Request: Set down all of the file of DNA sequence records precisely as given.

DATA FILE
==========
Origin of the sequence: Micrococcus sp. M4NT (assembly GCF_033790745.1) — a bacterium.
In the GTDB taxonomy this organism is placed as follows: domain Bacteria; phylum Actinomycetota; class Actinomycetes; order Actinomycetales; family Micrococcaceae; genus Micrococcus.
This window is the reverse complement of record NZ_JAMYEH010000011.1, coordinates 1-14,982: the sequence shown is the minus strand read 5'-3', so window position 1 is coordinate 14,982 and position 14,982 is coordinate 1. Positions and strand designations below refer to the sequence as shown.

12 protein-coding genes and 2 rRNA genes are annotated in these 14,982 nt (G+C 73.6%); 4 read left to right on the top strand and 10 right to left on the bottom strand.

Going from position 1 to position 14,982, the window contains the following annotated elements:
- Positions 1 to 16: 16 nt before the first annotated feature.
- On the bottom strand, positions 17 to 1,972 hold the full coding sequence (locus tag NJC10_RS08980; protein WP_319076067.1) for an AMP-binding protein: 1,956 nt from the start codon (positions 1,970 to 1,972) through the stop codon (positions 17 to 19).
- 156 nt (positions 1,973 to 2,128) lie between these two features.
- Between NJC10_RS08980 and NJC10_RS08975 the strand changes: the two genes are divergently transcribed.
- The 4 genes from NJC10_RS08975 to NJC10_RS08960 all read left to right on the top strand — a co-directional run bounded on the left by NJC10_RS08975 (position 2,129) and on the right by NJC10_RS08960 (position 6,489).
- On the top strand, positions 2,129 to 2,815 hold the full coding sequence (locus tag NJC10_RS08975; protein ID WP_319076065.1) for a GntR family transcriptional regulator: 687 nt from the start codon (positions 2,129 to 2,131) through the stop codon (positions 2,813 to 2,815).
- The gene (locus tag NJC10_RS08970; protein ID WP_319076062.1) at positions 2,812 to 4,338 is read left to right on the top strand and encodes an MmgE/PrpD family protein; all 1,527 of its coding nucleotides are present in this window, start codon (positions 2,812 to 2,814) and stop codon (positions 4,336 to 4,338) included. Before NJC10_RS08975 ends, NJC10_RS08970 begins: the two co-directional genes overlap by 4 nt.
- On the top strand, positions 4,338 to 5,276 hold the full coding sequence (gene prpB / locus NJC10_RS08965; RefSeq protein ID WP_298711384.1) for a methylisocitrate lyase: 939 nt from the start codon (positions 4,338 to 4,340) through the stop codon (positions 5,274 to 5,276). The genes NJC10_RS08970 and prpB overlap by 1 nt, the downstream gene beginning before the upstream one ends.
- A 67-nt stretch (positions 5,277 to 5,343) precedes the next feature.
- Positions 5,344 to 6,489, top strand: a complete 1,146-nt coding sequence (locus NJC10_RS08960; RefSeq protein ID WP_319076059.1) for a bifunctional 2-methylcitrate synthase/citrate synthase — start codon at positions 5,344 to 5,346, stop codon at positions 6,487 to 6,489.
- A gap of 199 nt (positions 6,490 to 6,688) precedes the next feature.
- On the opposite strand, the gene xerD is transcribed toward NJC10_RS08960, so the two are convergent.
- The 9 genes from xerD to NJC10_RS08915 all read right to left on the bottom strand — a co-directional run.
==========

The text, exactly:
Origin of the sequence: Micrococcus sp. M4NT (assembly GCF_033790745.1) — a bacterium.
In the GTDB taxonomy this organism is placed as follows: domain Bacteria; phylum Actinomycetota; class Actinomycetes; order Actinomycetales; family Micrococcaceae; genus Micrococcus.
This window is the reverse complement of record NZ_JAMYEH010000011.1, coordinates 1-14,982: the sequence shown is the minus strand read 5'-3', so window position 1 is coordinate 14,982 and position 14,982 is coordinate 1. Positions and strand designations below refer to the sequence as shown.

12 protein-coding genes and 2 rRNA genes are annotated in these 14,982 nt (G+C 73.6%); 4 read left to right on the top strand and 10 right to left on the bottom strand.

Going from position 1 to position 14,982, the window contains the following annotated elements:
- Positions 1 to 16: 16 nt before the first annotated feature.
- On the bottom strand, positions 17 to 1,972 hold the full coding sequence (locus tag NJC10_RS08980; protein WP_319076067.1) for an AMP-binding protein: 1,956 nt from the start codon (positions 1,970 to 1,972) through the stop codon (positions 17 to 19).
- 156 nt (positions 1,973 to 2,128) lie between these two features.
- Between NJC10_RS08980 and NJC10_RS08975 the strand changes: the two genes are divergently transcribed.
- The 4 genes from NJC10_RS08975 to NJC10_RS08960 all read left to right on the top strand — a co-directional run bounded on the left by NJC10_RS08975 (position 2,129) and on the right by NJC10_RS08960 (position 6,489).
- On the top strand, positions 2,129 to 2,815 hold the full coding sequence (locus tag NJC10_RS08975; protein ID WP_319076065.1) for a GntR family transcriptional regulator: 687 nt from the start codon (positions 2,129 to 2,131) through the stop codon (positions 2,813 to 2,815).
- The gene (locus tag NJC10_RS08970; protein ID WP_319076062.1) at positions 2,812 to 4,338 is read left to right on the top strand and encodes an MmgE/PrpD family protein; all 1,527 of its coding nucleotides are present in this window, start codon (positions 2,812 to 2,814) and stop codon (positions 4,336 to 4,338) included. Before NJC10_RS08975 ends, NJC10_RS08970 begins: the two co-directional genes overlap by 4 nt.
- On the top strand, positions 4,338 to 5,276 hold the full coding sequence (gene prpB / locus NJC10_RS08965; RefSeq protein ID WP_298711384.1) for a methylisocitrate lyase: 939 nt from the start codon (positions 4,338 to 4,340) through the stop codon (positions 5,274 to 5,276). The genes NJC10_RS08970 and prpB overlap by 1 nt, the downstream gene beginning before the upstream one ends.
- A 67-nt stretch (positions 5,277 to 5,343) precedes the next feature.
- Positions 5,344 to 6,489, top strand: a complete 1,146-nt coding sequence (locus NJC10_RS08960; RefSeq protein ID WP_319076059.1) for a bifunctional 2-methylcitrate synthase/citrate synthase — start codon at positions 5,344 to 5,346, stop codon at positions 6,487 to 6,489.
- A gap of 199 nt (positions 6,490 to 6,688) precedes the next feature.
- On the opposite strand, the gene xerD is transcribed toward NJC10_RS08960, so the two are convergent.
- The 9 genes from xerD to NJC10_RS08915 all read right to left on the bottom strand — a co-directional run.